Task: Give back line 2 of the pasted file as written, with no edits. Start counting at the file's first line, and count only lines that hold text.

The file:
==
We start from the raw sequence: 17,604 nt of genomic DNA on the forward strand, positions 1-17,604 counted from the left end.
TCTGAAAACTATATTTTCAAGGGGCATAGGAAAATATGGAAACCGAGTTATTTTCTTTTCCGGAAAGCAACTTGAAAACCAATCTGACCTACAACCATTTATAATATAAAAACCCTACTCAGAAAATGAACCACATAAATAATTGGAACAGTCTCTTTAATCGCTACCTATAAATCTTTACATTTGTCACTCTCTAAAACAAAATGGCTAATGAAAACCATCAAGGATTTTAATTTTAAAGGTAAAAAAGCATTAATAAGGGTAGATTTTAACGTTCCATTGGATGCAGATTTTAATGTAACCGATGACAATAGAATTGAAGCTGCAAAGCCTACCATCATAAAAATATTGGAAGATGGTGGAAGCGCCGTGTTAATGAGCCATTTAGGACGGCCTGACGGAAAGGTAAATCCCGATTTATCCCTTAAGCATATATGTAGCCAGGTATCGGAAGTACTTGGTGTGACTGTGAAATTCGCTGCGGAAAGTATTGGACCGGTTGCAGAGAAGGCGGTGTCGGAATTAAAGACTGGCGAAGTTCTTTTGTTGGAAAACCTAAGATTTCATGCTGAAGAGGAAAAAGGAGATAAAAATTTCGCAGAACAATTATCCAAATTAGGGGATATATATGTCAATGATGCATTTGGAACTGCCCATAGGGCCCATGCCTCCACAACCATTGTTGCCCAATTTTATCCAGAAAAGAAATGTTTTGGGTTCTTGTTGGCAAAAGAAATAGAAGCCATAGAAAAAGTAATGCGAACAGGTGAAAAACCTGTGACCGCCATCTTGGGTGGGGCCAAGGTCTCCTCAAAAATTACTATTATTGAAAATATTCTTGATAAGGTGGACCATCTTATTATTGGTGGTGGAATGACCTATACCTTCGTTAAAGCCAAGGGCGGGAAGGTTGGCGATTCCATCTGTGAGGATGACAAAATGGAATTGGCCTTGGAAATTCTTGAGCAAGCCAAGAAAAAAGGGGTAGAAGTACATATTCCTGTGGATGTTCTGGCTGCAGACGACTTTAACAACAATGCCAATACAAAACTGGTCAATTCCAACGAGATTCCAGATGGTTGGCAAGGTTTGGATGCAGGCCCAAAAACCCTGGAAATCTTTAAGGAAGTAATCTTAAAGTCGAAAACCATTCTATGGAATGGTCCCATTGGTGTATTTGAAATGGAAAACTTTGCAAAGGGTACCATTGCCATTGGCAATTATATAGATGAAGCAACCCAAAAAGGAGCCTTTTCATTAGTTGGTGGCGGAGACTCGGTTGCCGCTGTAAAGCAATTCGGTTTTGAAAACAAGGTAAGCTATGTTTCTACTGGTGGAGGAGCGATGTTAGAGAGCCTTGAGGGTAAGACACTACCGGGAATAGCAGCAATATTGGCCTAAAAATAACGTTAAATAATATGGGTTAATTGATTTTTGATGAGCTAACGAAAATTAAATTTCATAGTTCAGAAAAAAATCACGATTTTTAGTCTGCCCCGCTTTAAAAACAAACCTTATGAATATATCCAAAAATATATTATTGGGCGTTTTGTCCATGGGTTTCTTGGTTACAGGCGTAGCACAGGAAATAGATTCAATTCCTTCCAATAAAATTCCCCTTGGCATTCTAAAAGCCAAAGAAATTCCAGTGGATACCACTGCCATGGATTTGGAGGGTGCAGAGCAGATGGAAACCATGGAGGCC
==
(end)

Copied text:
TCTGAAAACTATATTTTCAAGGGGCATAGGAAAATATGGAAACCGAGTTATTTTCTTTTCCGGAAAGCAACTTGAAAACCAATCTGACCTACAACCATTTATAATATAAAAACCCTACTCAGAAAATGAACCACATAAATAATTGGAACAGTCTCTTTAATCGCTACCTATAAATCTTTACATTTGTCACTCTCTAAAACAAAATGGCTAATGAAAACCATCAAGGATTTTAATTTTAAAGGTAAAAAAGCATTAATAAGGGTAGATTTTAACGTTCCATTGGATGCAGATTTTAATGTAACCGATGACAATAGAATTGAAGCTGCAAAGCCTACCATCATAAAAATATTGGAAGATGGTGGAAGCGCCGTGTTAATGAGCCATTTAGGACGGCCTGACGGAAAGGTAAATCCCGATTTATCCCTTAAGCATATATGTAGCCAGGTATCGGAAGTACTTGGTGTGACTGTGAAATTCGCTGCGGAAAGTATTGGACCGGTTGCAGAGAAGGCGGTGTCGGAATTAAAGACTGGCGAAGTTCTTTTGTTGGAAAACCTAAGATTTCATGCTGAAGAGGAAAAAGGAGATAAAAATTTCGCAGAACAATTATCCAAATTAGGGGATATATATGTCAATGATGCATTTGGAACTGCCCATAGGGCCCATGCCTCCACAACCATTGTTGCCCAATTTTATCCAGAAAAGAAATGTTTTGGGTTCTTGTTGGCAAAAGAAATAGAAGCCATAGAAAAAGTAATGCGAACAGGTGAAAAACCTGTGACCGCCATCTTGGGTGGGGCCAAGGTCTCCTCAAAAATTACTATTATTGAAAATATTCTTGATAAGGTGGACCATCTTATTATTGGTGGTGGAATGACCTATACCTTCGTTAAAGCCAAGGGCGGGAAGGTTGGCGATTCCATCTGTGAGGATGACAAAATGGAATTGGCCTTGGAAATTCTTGAGCAAGCCAAGAAAAAAGGGGTAGAAGTACATATTCCTGTGGATGTTCTGGCTGCAGACGACTTTAACAACAATGCCAATACAAAACTGGTCAATTCCAACGAGATTCCAGATGGTTGGCAAGGTTTGGATGCAGGCCCAAAAACCCTGGAAATCTTTAAGGAAGTAATCTTAAAGTCGAAAACCATTCTATGGAATGGTCCCATTGGTGTATTTGAAATGGAAAACTTTGCAAAGGGTACCATTGCCATTGGCAATTATATAGATGAAGCAACCCAAAAAGGAGCCTTTTCATTAGTTGGTGGCGGAGACTCGGTTGCCGCTGTAAAGCAATTCGGTTTTGAAAACAAGGTAAGCTATGTTTCTACTGGTGGAGGAGCGATGTTAGAGAGCCTTGAGGGTAAGACACTACCGGGAATAGCAGCAATATTGGCCTAAAAATAACGTTAAATAATATGGGTTAATTGATTTTTGATGAGCTAACGAAAATTAAATTTCATAGTTCAGAAAAAAATCACGATTTTTAGTCTGCCCCGCTTTAAAAACAAACCTTATGAATATATCCAAAAATATATTATTGGGCGTTTTGTCCATGGGTTTCTTGGTTACAGGCGTAGCACAGGAAATAGATTCAATTCCTTCCAATAAAATTCCCCTTGGCATTCTAAAAGCCAAAGAAATTCCAGTGGATACCACTGCCATGGATTTGGAGGGTGCAGAGCAGATGGAAACCATGGAGGCC